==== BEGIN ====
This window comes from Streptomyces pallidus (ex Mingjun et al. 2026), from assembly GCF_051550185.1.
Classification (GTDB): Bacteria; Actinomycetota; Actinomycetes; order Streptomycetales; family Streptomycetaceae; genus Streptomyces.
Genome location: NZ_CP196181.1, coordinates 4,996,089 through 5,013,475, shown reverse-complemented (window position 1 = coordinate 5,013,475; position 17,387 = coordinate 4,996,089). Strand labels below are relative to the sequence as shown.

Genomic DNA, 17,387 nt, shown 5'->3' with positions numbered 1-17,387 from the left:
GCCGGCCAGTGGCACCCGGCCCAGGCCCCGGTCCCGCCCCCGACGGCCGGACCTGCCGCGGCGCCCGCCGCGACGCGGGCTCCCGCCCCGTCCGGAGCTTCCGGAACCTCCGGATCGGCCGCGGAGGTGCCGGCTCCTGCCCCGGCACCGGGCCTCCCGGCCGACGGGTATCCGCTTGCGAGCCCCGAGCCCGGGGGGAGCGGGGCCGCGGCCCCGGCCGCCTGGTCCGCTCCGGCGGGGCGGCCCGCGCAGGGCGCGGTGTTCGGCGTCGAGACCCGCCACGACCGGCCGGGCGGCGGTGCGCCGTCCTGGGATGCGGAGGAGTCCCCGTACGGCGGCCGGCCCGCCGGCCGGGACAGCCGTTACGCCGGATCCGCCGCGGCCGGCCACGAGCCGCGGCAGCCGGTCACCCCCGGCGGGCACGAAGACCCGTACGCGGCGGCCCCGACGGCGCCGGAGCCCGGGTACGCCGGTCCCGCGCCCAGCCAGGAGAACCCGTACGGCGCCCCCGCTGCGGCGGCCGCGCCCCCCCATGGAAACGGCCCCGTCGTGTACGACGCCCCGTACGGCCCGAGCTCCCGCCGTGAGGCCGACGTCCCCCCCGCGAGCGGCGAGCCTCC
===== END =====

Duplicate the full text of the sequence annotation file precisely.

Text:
This window comes from Streptomyces pallidus (ex Mingjun et al. 2026), from assembly GCF_051550185.1.
Classification (GTDB): Bacteria; Actinomycetota; Actinomycetes; order Streptomycetales; family Streptomycetaceae; genus Streptomyces.
Genome location: NZ_CP196181.1, coordinates 4,996,089 through 5,013,475, shown reverse-complemented (window position 1 = coordinate 5,013,475; position 17,387 = coordinate 4,996,089). Strand labels below are relative to the sequence as shown.

Genomic DNA, 17,387 nt, shown 5'->3' with positions numbered 1-17,387 from the left:
GCCGGCCAGTGGCACCCGGCCCAGGCCCCGGTCCCGCCCCCGACGGCCGGACCTGCCGCGGCGCCCGCCGCGACGCGGGCTCCCGCCCCGTCCGGAGCTTCCGGAACCTCCGGATCGGCCGCGGAGGTGCCGGCTCCTGCCCCGGCACCGGGCCTCCCGGCCGACGGGTATCCGCTTGCGAGCCCCGAGCCCGGGGGGAGCGGGGCCGCGGCCCCGGCCGCCTGGTCCGCTCCGGCGGGGCGGCCCGCGCAGGGCGCGGTGTTCGGCGTCGAGACCCGCCACGACCGGCCGGGCGGCGGTGCGCCGTCCTGGGATGCGGAGGAGTCCCCGTACGGCGGCCGGCCCGCCGGCCGGGACAGCCGTTACGCCGGATCCGCCGCGGCCGGCCACGAGCCGCGGCAGCCGGTCACCCCCGGCGGGCACGAAGACCCGTACGCGGCGGCCCCGACGGCGCCGGAGCCCGGGTACGCCGGTCCCGCGCCCAGCCAGGAGAACCCGTACGGCGCCCCCGCTGCGGCGGCCGCGCCCCCCCATGGAAACGGCCCCGTCGTGTACGACGCCCCGTACGGCCCGAGCTCCCGCCGTGAGGCCGACGTCCCCCCCGCGAGCGGCGAGCCTCC